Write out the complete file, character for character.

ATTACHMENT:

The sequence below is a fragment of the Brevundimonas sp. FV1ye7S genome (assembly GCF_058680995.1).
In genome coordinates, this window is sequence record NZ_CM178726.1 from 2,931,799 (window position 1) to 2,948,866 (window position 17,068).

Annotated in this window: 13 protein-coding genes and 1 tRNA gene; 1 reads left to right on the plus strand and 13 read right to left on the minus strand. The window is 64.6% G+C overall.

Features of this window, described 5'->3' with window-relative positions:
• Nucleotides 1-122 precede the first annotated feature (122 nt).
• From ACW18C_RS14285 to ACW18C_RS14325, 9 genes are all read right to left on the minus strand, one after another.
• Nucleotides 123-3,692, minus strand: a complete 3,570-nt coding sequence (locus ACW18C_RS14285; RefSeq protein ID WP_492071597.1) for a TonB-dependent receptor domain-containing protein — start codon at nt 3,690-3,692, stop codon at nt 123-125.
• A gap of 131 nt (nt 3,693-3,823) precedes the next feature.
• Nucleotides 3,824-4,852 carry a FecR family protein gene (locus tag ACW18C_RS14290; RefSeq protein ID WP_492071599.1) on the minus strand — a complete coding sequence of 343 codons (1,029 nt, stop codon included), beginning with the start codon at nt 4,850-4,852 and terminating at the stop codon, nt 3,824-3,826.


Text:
The sequence below is a fragment of the Brevundimonas sp. FV1ye7S genome (assembly GCF_058680995.1).
In genome coordinates, this window is sequence record NZ_CM178726.1 from 2,931,799 (window position 1) to 2,948,866 (window position 17,068).

Annotated in this window: 13 protein-coding genes and 1 tRNA gene; 1 reads left to right on the plus strand and 13 read right to left on the minus strand. The window is 64.6% G+C overall.

Features of this window, described 5'->3' with window-relative positions:
• Nucleotides 1-122 precede the first annotated feature (122 nt).
• From ACW18C_RS14285 to ACW18C_RS14325, 9 genes are all read right to left on the minus strand, one after another.
• Nucleotides 123-3,692, minus strand: a complete 3,570-nt coding sequence (locus ACW18C_RS14285; RefSeq protein ID WP_492071597.1) for a TonB-dependent receptor domain-containing protein — start codon at nt 3,690-3,692, stop codon at nt 123-125.
• A gap of 131 nt (nt 3,693-3,823) precedes the next feature.
• Nucleotides 3,824-4,852 carry a FecR family protein gene (locus tag ACW18C_RS14290; RefSeq protein ID WP_492071599.1) on the minus strand — a complete coding sequence of 343 codons (1,029 nt, stop codon included), beginning with the start codon at nt 4,850-4,852 and terminating at the stop codon, nt 3,824-3,826.